The CIO is a difficult role. If you are one of the 46 percent of Global CIOs that report to the CEO, your peers are the other executives in your company. None of them understand information technology sufficiently to offer specific and detailed advice on the complex problems faced by a CIO. It is worse for CIOs who report to other C-level executives. (Read my recent CTN article for more details.)
CIOs know this businesses that need a CIO role on their executive team cannot operate without information technology. Not everyone on the executive team understands this fact and some of your peers will actively resist big data, automation, and other efficiencies that could help. You need help to counter these sentiments in a creative and open-minded way.
Another challenge to the CIO role is that information technology is complex and ever-changing. This means the CIO is unable to sit back and relax. How can you understand the changing dynamics of information technology?
A Transformative Possibility
Done well, information technology implementations can transform companies. Therefore, companies place significant expectations on the CIO and information technology team. How can CIOs stack the deck in favor of successful technology projects? If you do this one thing, you can become a better CIO.
To help address these challenges, I recommend finding a trusted external peer group of information technology experts. I have been involved in one for the past 2½ years and it has transformed my understanding and execution of my role as a CIO.
Here are the specific benefits for me in my peer group:
- We comprehend one another’s problems with greater depth and understanding.
- We each bring our own experiences and there is significant overlap because it is an information technology peer group.
- We develop vulnerable trust so we can ask for candid feedback which leads to personal growth as leaders.
- Although we live in the Information Age, human interaction and collaboration cannot be replaced by more knowledge. Each member of the peer group is a multiplier of wisdom and insights. For example, my peer group has 150 years of collective experience, and this is 7x my personal experience of 25 years.
How to Find and Build your CIO Peer Group
To find and build your trusted external peer group, follow these three steps:
- Determine the format – Some CIOs would prefer to have 1:1 meetings with their peer group. This will work. The only downside is that you can lose the magic of collective conversation that happens when there are three or more people. If you do have group meetings, do you want to meet quarterly or bi-annually (or some other cadence)? Maybe a combination of 1:1 and group meetings will work?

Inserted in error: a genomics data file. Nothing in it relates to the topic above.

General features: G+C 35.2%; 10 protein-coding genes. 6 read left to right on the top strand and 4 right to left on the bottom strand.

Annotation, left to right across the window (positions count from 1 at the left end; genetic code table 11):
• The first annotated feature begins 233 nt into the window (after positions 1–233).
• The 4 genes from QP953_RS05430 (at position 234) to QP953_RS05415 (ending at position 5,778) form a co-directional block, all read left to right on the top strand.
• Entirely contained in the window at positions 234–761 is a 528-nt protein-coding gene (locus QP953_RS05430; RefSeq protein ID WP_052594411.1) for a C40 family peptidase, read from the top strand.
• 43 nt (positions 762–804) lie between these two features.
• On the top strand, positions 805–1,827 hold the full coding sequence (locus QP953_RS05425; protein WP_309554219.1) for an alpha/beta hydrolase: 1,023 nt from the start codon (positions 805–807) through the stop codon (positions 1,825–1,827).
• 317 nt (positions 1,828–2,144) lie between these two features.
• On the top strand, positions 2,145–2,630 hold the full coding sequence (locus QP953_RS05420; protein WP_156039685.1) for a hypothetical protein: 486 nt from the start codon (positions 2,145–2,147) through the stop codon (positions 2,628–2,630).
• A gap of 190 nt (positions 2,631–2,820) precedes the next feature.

- Work four channels – It may be helpful to visualize your outreach efforts according to channels. Here are four that make sense to begin:
- Industry Events – This is a great option because the format is usually in-person. Be selective about which ones you attend and ask for recommendations. I avoid any sponsored events (where some entity will pay your expenses) because I think this helps avoid questions on ethics.
- LinkedIn – Search for CIO and Information Technology leaders that appear to be engaged on this site and therefore are likely more prominent and more social. Compare a couple dozen CIO profiles and you will see patterns emerge. From these patterns, target those who intrigue you.
- Authors – Many CIOs write books, articles, or blogs for industry websites and magazines. Generally, this indicates a willingness to share experience, knowledge, and wisdom.
- Peer Groups – Some groups, such as CIO Mastermind, can shorten this time to build a peer group. They do require membership fees and they organize everything which saves you time and effort.
These three key points apply to all channels.
- Be brave – My wise father used to tell us kids, “My best friend was a stranger before I met him.” I understand that many CIOs probably profile as introverts so be brave when asking for help to build a peer group.
- Be intentional – When you reach out, be intentional and genuine. Explain what you are doing, why you specifically chose this person, and what you hope they would bring to an external peer group. Understand that people you ask may be uninterested (or too busy) and may not respond.
- Follow up – Continue to follow up with your list of intriguing peers until you have found 3-5 people who are willing to join you!
CIOs do not have to journey alone. Start today and build your trusted external peer group, and you and your company will receive tangible benefits almost immediately.